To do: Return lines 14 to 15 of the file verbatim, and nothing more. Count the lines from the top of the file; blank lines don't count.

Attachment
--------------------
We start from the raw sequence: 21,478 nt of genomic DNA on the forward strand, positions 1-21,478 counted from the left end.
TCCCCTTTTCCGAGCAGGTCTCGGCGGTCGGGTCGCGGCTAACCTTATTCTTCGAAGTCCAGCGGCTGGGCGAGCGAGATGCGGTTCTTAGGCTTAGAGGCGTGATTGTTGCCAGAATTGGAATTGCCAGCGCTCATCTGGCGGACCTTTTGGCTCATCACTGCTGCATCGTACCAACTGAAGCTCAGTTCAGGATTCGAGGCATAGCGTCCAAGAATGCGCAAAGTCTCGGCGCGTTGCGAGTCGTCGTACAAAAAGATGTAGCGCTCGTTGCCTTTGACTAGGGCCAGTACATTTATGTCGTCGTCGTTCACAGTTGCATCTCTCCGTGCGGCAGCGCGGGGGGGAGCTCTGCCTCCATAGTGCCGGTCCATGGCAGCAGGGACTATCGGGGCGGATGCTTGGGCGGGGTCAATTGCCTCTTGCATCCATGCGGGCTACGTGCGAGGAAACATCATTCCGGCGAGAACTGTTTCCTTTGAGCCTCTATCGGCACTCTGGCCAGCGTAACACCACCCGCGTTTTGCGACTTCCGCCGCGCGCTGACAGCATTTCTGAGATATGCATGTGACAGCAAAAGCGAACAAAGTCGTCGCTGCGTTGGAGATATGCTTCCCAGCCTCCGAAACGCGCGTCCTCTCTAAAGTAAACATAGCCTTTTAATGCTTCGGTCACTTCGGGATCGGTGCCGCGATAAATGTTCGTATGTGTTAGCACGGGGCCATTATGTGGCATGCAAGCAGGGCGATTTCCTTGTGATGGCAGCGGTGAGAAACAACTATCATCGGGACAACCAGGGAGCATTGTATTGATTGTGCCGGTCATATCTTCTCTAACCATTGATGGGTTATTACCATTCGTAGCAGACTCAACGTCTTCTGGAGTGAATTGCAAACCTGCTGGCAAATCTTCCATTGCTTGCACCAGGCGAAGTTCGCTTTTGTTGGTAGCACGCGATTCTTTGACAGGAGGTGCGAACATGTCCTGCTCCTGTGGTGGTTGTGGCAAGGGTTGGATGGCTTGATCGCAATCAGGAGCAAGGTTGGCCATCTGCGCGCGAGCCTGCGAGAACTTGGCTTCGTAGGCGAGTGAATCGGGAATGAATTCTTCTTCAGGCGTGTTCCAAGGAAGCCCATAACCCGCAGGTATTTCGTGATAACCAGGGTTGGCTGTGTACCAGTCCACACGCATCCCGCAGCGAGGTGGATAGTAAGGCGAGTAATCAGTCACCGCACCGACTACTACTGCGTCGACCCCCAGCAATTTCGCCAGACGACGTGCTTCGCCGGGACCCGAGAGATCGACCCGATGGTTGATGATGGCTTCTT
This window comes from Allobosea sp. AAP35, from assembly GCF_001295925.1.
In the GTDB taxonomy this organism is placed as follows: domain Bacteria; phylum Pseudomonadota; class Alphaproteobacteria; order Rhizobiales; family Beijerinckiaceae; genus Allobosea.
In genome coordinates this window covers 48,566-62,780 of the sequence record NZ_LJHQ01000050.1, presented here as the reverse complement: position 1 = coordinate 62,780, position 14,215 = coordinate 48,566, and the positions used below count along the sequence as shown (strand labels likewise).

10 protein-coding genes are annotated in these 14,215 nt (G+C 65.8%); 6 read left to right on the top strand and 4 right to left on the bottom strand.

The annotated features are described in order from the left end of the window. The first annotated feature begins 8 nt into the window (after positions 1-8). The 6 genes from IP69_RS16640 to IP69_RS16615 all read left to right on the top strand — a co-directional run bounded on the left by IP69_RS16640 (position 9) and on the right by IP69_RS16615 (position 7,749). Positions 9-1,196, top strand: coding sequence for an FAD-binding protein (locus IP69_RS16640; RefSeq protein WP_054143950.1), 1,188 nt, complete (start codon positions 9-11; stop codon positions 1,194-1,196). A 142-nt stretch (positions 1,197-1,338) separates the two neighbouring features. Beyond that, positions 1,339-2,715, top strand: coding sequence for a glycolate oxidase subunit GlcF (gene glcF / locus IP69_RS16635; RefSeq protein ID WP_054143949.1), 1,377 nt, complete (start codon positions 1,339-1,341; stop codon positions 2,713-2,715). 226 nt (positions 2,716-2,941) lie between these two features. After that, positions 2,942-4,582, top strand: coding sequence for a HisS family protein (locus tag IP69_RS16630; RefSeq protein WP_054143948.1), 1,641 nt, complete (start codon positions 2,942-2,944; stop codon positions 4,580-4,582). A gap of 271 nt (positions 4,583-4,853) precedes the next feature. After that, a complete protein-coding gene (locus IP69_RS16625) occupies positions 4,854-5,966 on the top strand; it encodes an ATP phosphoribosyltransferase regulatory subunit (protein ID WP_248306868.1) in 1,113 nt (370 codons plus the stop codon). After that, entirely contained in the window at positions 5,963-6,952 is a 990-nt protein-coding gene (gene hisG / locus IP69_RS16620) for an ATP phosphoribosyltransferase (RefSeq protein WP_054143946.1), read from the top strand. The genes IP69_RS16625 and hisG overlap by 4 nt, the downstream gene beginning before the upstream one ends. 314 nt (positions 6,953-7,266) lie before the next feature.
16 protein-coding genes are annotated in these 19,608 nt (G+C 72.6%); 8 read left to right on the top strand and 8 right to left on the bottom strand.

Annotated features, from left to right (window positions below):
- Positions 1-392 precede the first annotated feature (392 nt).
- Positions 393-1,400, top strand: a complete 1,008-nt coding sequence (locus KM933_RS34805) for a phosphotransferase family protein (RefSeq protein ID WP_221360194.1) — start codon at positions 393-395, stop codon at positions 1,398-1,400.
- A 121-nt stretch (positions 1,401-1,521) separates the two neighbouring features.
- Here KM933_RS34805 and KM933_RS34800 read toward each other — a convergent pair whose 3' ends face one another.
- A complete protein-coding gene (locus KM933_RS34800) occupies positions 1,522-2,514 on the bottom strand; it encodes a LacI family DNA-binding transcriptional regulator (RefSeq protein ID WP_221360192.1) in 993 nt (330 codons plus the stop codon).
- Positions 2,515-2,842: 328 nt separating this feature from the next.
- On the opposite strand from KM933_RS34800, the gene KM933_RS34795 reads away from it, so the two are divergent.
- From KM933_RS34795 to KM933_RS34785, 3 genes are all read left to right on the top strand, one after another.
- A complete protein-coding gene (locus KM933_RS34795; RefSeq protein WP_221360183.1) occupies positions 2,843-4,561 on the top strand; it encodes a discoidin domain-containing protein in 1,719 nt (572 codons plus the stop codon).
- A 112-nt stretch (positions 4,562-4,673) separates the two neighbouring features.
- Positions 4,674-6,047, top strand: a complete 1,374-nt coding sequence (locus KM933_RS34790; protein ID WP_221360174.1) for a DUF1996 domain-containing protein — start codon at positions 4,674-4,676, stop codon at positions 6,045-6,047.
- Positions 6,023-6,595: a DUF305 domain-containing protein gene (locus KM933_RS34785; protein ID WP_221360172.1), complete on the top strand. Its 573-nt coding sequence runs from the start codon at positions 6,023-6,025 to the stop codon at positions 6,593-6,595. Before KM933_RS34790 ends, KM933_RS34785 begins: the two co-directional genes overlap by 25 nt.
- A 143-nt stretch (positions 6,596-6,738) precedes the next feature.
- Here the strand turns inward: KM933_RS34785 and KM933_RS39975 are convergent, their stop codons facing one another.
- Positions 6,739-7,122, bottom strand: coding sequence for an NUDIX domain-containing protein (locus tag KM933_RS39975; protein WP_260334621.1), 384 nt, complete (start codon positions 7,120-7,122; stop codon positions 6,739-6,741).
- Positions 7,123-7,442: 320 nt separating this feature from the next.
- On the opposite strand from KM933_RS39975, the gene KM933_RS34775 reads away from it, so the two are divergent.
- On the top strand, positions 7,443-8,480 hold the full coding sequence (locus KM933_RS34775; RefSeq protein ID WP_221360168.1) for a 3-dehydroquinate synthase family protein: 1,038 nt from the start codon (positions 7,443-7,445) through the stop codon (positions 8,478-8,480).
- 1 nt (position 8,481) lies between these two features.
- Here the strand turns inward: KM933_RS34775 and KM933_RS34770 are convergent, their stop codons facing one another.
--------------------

- A complete protein-coding gene (locus KM933_RS34800) occupies positions 1,522-2,514 on the bottom strand; it encodes a LacI family DNA-binding transcriptional regulator (RefSeq protein ID WP_221360192.1) in 993 nt (330 codons plus the stop codon).
- Positions 2,515-2,842: 328 nt separating this feature from the next.